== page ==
The full report is available at: dbedt.hawaii.gov/economic/reports_studies/non-english-speaking-population-in-hawaii/.

Maps on the non-English speaking population in Hawaii are available on this page by Census Designated Place and by Census Tract (based on the 2010-2014 American Community Survey 5 year data).

New Federal Education Law Prompts Governor to Form Team to Develop Blueprint for Hawaii’s Education

Gov. David Ige today announced the formation of the Governor’s Team on the Every Student Succeeds Act (ESSA). The new law calls for the most significant reduction in federal authority over public education in decades. The law returns authority to the 50 states to set the direction for their own public schools.

Elementary and Secondary Education Act. President Obama signs the Every Student Succeeds Act into law on December 10, 2015.

Elementary and Secondary Education Act.
President Obama signs the Every Student Succeeds Act into law on December 10, 2015.

The governor’s team will work to develop a blue print for Hawai‘i’s public schools that is consistent with ESSA and will maximize opportunities and possibilities for Hawai‘i to transform education.

Gov. Ige has appointed Darrel Galera as chairman of the Governor’s ESSA team and is in the process of appointing 16 additional members representing all stakeholders in public education.

Under the new education law, Gov. Ige will be involved in the development of the new state education plan and will have final approval over the plan.

“This is a major opportunity to change the face of public education in Hawai‘i for the better. Our innovation economy depends on a well-educated workforce to meet the state’s goals in renewable energy, locally grown food production, environmental stewardship and more. It is my hope that the public will participate in this process to help our education system prepare students for high-skill careers in the 21st century,” said Gov. Ige.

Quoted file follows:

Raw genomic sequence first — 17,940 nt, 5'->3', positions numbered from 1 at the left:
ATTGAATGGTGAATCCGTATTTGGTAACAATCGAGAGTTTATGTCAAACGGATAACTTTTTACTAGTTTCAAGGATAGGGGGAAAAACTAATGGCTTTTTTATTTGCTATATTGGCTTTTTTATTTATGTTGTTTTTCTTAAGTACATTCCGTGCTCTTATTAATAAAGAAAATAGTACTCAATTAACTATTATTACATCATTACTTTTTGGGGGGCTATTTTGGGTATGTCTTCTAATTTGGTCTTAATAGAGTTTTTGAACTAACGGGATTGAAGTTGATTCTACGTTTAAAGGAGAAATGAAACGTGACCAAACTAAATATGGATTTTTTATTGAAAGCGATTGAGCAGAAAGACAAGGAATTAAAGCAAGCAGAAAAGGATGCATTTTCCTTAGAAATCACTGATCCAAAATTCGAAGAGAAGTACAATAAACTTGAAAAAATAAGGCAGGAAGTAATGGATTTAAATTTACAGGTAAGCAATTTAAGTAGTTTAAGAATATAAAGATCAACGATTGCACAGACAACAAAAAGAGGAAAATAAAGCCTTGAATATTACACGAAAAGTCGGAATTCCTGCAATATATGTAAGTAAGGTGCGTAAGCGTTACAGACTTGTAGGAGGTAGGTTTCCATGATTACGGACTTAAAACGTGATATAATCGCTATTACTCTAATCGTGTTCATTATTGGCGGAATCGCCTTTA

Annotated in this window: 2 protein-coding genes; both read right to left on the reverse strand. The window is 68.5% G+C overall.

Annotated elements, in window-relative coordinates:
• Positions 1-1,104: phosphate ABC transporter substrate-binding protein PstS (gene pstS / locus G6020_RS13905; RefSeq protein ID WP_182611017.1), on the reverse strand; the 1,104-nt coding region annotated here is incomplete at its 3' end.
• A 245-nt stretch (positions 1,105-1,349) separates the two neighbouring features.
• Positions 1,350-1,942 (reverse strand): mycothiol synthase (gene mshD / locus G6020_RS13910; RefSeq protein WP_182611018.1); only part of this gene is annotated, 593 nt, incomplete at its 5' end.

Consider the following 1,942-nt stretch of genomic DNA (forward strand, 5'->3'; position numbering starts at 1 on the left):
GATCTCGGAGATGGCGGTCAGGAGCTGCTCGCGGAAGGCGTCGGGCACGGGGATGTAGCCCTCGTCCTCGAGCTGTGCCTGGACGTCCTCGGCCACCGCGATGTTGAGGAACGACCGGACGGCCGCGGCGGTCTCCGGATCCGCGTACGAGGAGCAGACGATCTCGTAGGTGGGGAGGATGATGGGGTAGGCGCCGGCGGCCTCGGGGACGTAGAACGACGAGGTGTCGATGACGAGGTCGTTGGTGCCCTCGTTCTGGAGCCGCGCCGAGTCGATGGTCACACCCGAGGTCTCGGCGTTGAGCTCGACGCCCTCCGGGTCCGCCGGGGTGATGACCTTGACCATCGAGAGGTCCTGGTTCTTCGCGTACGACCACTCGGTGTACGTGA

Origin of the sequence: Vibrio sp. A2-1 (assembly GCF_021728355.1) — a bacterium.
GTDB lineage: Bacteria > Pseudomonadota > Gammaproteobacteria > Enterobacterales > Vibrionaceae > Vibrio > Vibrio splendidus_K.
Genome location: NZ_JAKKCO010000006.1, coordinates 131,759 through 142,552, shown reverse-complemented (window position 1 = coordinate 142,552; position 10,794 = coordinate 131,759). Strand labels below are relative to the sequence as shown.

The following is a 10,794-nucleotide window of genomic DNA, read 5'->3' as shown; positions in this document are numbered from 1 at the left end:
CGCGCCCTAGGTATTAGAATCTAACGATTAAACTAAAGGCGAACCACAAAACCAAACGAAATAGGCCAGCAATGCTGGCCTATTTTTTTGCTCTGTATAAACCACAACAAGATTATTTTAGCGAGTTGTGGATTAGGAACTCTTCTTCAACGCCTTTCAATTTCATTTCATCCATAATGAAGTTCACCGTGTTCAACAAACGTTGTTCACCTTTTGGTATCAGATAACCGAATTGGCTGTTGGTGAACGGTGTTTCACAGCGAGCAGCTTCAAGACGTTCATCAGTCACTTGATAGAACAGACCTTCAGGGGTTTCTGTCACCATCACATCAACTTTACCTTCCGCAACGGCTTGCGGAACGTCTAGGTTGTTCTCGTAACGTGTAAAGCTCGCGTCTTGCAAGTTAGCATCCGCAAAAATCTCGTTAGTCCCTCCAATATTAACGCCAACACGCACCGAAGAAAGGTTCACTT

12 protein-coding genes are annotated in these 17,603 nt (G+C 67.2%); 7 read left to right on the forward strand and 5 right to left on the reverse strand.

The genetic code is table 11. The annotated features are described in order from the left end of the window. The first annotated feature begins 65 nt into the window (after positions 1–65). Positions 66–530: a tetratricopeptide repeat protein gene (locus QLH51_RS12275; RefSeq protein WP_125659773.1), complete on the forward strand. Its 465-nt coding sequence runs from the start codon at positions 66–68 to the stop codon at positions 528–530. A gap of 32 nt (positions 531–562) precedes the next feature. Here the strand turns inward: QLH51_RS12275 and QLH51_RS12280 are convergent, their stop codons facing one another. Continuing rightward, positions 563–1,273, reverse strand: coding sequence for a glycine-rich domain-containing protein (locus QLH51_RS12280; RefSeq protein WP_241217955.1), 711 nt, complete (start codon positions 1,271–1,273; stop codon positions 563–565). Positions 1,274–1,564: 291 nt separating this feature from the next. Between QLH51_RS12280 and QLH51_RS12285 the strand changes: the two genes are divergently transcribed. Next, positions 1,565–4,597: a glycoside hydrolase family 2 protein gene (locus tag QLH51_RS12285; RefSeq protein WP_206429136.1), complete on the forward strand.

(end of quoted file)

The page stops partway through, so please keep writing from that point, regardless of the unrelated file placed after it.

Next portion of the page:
The ESSA team will ultimately be responsible for assessing the current public school system and identifying areas of need.

An Education Summit will be scheduled this summer to give organizations and individuals the opportunity to discuss possibilities for a future-focused education system and solicit input on key recommendations to the state’s ESSA plan.

Town hall meetings will also be scheduled to share information with the public and to collect public input for the ESSA plan.

To apply to serve on the Governor’s ESSA Team, go to: https://forms.ehawaii.gov/pages/board-survey/

Deadline for applications is April 22, 2016.

On Equal Pay Day, Senator Hirono Leads Measure To End Gender Barriers In STEM Careers

Senator Mazie K. Hirono today marked Equal Pay Day by introducing the Science, Technology, Engineering, and Math (STEM) Opportunities Act, legislation that would improve inclusion of women, minorities, and people with disabilities in STEM careers. Equal Pay Day marks the day in 2016 when, on average, women’s wages catch up to what men earned in 2015.

mazie 412“It’s unacceptable that we are more than 100 days into 2016, but women’s salaries are only now catching up with what men made last year,” said Senator Hirono. “While the gender pay gap affects women across all fields, women in STEM careers continue to face barriers that can limit their opportunities for employment and equal pay. The STEM Opportunities Act takes a comprehensive approach to combatting factors that limit the advancement of women and other underrepresented groups in STEM. For America to remain competitive in a 21st century economy, we must break down barriers for working women through passing the Paycheck Fairness Act and the STEM Opportunities Act.”

Senator Hirono also took to the Senate floor to mark Equal Pay Day and highlight disparities in STEM fields. For example, at the University of Hawaii at Manoa in school year 2014-2015, men earned more than five times the number of computer science bachelor’s degrees and three times as many bachelor’s degrees in the College of Engineering as women.